Thursday, April 19, 2012

Linden protest a case of the dependency syndrome grounded in assumptions of entitlement

A protesting Lindener

Lindeners are protesting. One of the weaknesses of the welfare state is that in its drive for equity it can foster a dependency syndrome grounded in assumptions of entitlement. Take Linden. Years ago, before Burnham nationalised the bauxite industry – and the citizens named the town after him – the workers enjoyed the highest wages in the land. And had free electricity and water to boot. This was when other rural folks drew water from canals and had “bottle lamps” for light.
But the PNC ran the industry down – under Burnham’s boy wonder Haslyn Parris and the hard times rolled in. Burnham wasn’t too sympathetic – he is on record berating the workers for thinking they didn’t have to work because the company was nationalised.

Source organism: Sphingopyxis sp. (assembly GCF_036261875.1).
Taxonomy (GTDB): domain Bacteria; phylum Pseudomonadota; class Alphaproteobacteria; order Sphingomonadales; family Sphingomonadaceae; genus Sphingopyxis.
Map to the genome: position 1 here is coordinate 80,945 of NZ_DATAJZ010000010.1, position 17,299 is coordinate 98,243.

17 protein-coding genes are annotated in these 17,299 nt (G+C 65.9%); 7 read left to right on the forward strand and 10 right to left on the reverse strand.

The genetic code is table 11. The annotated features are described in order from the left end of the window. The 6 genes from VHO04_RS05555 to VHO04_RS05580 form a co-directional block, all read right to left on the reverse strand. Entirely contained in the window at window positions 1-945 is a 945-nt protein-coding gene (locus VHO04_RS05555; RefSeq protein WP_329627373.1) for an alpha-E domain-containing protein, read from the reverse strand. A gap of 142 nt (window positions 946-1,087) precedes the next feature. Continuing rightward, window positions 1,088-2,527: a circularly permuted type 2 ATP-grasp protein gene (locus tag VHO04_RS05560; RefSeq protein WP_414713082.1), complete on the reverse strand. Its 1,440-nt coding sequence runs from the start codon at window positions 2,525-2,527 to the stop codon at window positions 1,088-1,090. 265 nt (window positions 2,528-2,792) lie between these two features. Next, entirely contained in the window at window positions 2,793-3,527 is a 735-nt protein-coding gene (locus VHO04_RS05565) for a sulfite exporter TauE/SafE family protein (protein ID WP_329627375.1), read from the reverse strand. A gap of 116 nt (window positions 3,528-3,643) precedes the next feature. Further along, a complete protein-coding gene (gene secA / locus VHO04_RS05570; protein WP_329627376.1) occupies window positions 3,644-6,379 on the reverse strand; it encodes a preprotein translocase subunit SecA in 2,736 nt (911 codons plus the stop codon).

Hoyte agreed for the company to be nationalised – but the new owners refused to provide free electricity. So in stepped the PPP government and subsidised electricity where Lindeners paid  three to five US cents per Kilowatt hour while the rest of the country forked out fifteen times that rate to GPL.
OK. Linden had faced hard times. But billions had been poured in under LEAP and LEAF, etc to foster entrepreneurship. Nothing doing. Part of the reason is the dependency syndrome has set in. A bit of tough love is needed at this time.

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